When I first starting working as a computer programmer, I constantly ran into the problem of bosses who wouldn’t appreciate the severity of the problem I was describing to them. After a number of years I improved on the situation by modifying the language I used when explaining a problem. This didn’t solve all of my employment issues (at the time I didn’t fully appreciate how dysfunctional the communication chain was in my employers hierarchy) but it helped substantially.
To understand what words mean when you are talking to programmer I recommend this article by Charles Miller. Here is an excellent example of a software engineering concept that non-programmers often fail to understand:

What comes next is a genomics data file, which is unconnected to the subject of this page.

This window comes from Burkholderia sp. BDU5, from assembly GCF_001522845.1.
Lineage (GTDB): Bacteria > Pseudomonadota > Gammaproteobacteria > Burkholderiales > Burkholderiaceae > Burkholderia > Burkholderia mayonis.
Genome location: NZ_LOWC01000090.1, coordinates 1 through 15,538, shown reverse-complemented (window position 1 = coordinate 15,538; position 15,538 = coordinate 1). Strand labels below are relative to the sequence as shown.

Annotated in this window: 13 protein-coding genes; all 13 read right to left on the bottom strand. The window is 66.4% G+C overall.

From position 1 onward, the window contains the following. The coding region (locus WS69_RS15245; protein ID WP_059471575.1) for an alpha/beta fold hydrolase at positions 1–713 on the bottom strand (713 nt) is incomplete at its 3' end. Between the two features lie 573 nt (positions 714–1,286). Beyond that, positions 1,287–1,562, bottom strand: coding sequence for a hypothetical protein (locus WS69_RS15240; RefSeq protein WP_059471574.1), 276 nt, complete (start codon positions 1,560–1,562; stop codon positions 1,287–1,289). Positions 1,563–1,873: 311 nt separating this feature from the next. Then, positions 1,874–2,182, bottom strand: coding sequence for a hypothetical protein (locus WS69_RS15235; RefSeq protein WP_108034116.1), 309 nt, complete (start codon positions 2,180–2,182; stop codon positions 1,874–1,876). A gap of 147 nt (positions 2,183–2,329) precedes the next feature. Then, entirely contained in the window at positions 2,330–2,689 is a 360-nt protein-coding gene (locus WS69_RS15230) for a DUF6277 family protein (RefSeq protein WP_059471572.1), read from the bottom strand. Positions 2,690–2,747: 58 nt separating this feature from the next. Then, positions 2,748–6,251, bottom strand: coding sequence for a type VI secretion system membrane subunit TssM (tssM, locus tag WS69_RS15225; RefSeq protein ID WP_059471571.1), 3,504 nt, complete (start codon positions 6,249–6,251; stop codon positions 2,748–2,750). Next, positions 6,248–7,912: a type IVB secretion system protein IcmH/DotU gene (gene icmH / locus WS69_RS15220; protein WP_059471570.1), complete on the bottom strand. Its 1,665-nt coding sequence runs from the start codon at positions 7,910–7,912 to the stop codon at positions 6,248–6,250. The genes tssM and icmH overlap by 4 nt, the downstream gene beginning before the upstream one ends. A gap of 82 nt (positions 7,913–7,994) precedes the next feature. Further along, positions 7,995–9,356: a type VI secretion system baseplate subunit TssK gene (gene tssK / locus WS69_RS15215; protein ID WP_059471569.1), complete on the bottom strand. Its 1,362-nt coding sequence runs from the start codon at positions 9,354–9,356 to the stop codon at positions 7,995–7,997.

To a programmer, a problem is trivial if there is a clear solution, and the only thing that needs to be done is to implement it.
The only caveat is that triviality refers to how hard the problem is to solve, not how hard it is to implement the solution. So there is no necessary relation between a task being trivial, and how long it takes. To the programmer, once the plans for the bridge have been drawn up, the materials chosen properly and the model tested for how it would survive wind, traffic and earthquakes, actually building the bridge is trivial.